Industry > Altruism

Chevron’s Volunteer Week program is something all companies should do

Helping participants and beneficiaries with anything from food to home improvement

Chevron is doing its part in giving back to the community. PHOTO FROM CHEVRON

Times are tough nowadays. The pandemic has been claiming the lives of a lot of people. And as if that’s not enough, natural calamities have been making things worse. Good thing companies have been coming up with their own corporate social responsibility projects to extend help to the community. But Chevron Philippines, marketers of Caltex in the country, is taking CSR a step further.

The Chevron Volunteer Week is an annual event that encourages company employees to join programs that make a positive impact in the community. Here are just some of the CVW’s initiatives in 2021.

The company helped both vegetable farmers and marginalized communities. PHOTO FROM CHEVRON

First, the company conducted Project Gulay where produce of Pampanga and Nueva Ecija farmers were bought by Chevron through St. Isidore the FARMer Learning Center Inc. The vegetables were given to 80 families in Brgy. Pagibig sa Nayon in Quezon City. Additionally, a virtual cooking workshop was conducted with the help of Chef Joy Escobar. Here, participants were taught to prepare organic and healthy dishes, and promote healthy eating.

Another one is Project Bokashi Compost facilitated by specialist Karen Pascua. Here, volunteers were taught how to turn food waste into organic fertilizers. Additionally, Chevron donated bokashi compost kits with grocery packs to residents of Tondo, Manila with the help of St. John Bosco Parish and the Bureau of Plant Industry’s “Gulayan ni Juan” program that provides livelihood to families in the area.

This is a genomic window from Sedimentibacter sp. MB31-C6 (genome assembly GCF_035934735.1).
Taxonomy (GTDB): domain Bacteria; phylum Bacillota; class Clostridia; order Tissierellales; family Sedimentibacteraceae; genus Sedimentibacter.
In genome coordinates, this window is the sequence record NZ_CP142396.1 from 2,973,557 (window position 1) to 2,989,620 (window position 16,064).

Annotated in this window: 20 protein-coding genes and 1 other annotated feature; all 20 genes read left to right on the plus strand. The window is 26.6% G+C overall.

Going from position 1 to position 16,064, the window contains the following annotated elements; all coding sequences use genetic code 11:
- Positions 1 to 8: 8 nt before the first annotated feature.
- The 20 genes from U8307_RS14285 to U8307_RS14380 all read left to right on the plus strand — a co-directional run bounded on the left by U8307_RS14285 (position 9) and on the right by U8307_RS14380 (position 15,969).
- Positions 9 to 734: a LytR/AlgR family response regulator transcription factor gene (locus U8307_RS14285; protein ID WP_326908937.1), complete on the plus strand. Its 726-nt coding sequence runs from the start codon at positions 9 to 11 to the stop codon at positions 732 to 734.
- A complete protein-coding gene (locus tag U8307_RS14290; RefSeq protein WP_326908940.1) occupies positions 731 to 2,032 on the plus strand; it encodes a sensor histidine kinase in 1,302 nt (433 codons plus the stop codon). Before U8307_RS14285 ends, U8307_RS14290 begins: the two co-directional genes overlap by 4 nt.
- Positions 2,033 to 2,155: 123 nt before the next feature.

There’s also the annual Batangas coastal cleanup effort where volunteers helped tidy up the 2km coastline at Chevron’s Batangas Terminal in San Pascual. Here, around 342kg of waste was collected. This will hopefully allow sea turtles to lay their eggs on the beach.

Sea turtles can now lay their eggs outside Chevron's Batangas terminal. PHOTO FROM CHEVRON

Finally, participants of the Project Joy activity were taught methods in Japanese organizing pioneered by everyone’s favorite home-improvement consultant, Marie Kondo. Things that did not spark joy were collected and donated to poor families in Barangay Malainen Bago, Naic, Cavite, a relocation site for displaced settlers from Tondo, Manila.

Chevron’s CSR initiative and similar projects from other companies truly greatly help in improving the quality of life of our fellow countrymen in need.

Red Santiago

A jack of all trades, Red is passionate about cars, motorcycles and audio. He sometimes drives for a ride-hailing app company—just because he really loves driving.